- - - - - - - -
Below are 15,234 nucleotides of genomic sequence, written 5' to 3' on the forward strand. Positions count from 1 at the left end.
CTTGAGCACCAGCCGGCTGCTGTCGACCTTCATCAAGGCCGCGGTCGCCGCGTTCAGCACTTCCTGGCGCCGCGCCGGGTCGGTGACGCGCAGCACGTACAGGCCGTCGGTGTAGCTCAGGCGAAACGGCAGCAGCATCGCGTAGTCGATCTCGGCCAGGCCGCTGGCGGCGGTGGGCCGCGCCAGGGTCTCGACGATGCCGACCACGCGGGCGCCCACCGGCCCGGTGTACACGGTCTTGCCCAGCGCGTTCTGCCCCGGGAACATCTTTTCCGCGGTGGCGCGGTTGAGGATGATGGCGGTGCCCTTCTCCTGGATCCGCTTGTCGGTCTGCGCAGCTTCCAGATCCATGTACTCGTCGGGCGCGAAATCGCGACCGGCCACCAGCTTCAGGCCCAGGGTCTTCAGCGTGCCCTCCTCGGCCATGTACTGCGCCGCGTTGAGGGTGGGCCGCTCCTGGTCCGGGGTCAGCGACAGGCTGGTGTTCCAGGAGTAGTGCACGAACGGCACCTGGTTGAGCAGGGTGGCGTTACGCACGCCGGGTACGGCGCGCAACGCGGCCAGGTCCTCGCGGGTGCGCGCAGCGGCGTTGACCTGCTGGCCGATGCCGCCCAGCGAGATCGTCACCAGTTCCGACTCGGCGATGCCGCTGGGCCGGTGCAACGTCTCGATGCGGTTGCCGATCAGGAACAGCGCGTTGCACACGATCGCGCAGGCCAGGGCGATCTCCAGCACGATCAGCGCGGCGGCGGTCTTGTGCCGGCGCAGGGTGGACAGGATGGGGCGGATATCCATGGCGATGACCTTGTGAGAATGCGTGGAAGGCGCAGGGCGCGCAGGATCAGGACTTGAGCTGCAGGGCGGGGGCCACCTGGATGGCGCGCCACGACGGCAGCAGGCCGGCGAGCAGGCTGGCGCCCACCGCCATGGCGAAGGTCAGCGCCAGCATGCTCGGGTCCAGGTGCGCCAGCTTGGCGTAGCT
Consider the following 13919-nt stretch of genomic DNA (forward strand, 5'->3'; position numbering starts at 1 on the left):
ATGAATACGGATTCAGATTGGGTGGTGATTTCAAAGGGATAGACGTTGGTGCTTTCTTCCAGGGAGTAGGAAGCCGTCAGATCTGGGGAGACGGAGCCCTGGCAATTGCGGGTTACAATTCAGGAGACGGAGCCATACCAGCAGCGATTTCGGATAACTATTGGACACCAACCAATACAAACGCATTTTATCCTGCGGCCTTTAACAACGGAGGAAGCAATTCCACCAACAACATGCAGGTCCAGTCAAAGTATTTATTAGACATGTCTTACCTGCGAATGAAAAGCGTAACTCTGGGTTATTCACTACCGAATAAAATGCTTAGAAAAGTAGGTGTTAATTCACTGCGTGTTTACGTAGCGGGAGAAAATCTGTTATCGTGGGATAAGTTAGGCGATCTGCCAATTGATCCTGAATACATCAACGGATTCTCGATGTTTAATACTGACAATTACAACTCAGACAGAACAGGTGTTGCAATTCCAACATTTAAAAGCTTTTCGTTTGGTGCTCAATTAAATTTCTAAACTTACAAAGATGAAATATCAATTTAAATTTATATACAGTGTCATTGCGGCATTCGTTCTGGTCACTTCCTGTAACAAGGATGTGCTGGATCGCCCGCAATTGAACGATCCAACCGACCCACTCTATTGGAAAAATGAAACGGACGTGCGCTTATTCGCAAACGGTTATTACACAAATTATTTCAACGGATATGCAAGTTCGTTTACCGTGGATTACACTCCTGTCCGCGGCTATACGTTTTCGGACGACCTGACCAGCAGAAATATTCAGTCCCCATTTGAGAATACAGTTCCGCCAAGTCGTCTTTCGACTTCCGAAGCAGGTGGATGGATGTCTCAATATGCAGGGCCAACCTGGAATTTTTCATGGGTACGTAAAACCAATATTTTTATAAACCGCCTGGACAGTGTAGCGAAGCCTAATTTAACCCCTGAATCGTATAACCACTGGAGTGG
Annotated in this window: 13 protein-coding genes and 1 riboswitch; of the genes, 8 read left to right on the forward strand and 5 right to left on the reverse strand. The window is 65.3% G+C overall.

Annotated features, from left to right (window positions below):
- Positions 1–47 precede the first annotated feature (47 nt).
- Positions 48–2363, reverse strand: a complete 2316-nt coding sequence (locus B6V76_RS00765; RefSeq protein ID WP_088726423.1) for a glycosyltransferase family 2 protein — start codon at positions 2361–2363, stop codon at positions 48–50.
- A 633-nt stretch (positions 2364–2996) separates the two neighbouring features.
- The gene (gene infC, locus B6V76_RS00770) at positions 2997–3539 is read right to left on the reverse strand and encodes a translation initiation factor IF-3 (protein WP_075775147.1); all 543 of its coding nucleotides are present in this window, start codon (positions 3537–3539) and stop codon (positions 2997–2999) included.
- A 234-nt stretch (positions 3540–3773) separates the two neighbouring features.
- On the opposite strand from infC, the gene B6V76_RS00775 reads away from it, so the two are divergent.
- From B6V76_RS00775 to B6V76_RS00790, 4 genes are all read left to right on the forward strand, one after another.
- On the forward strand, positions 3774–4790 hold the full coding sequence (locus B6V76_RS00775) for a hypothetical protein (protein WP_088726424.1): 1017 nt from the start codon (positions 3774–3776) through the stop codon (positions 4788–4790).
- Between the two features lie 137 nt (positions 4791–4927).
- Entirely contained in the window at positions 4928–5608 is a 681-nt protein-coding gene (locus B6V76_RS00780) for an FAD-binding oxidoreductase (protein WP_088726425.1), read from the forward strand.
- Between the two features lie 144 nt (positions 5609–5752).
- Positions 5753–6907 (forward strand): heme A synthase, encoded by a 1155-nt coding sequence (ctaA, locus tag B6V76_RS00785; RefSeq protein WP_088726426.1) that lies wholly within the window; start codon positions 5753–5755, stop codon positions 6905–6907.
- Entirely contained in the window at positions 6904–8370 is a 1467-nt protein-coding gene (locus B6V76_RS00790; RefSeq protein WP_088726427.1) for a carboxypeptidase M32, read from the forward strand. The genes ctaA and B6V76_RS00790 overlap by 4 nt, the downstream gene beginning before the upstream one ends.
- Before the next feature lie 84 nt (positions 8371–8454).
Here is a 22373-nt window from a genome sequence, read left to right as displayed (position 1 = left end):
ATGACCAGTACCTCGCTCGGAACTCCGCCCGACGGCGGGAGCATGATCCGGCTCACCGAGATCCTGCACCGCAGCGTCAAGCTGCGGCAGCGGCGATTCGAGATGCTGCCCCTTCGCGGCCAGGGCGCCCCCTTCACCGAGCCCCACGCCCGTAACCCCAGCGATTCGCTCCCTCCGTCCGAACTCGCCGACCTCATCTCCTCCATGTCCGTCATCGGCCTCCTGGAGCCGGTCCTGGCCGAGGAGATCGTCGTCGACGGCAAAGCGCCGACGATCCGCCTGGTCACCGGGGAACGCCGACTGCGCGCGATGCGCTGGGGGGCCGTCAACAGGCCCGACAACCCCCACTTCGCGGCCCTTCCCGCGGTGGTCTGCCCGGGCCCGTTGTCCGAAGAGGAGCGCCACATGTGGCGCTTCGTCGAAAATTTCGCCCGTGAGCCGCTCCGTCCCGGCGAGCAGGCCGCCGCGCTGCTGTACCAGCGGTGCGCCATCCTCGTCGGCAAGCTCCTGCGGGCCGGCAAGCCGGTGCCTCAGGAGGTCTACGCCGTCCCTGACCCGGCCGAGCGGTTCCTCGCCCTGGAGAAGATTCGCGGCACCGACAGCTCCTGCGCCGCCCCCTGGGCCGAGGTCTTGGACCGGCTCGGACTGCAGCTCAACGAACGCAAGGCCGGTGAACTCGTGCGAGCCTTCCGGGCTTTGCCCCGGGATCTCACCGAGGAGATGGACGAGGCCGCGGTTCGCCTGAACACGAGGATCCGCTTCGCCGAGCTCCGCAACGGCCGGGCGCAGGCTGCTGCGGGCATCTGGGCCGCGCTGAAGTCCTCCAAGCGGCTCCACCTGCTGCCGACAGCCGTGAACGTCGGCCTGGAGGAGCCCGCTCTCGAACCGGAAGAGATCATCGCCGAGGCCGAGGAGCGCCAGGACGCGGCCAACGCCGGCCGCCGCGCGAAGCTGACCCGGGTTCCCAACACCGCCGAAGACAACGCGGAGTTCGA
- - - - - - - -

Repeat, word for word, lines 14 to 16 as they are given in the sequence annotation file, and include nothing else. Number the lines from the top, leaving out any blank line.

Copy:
- On the forward strand, positions 3774–4790 hold the full coding sequence (locus B6V76_RS00775) for a hypothetical protein (protein WP_088726424.1): 1017 nt from the start codon (positions 3774–3776) through the stop codon (positions 4788–4790).
- Between the two features lie 137 nt (positions 4791–4927).
- Entirely contained in the window at positions 4928–5608 is a 681-nt protein-coding gene (locus B6V76_RS00780) for an FAD-binding oxidoreductase (protein WP_088726425.1), read from the forward strand.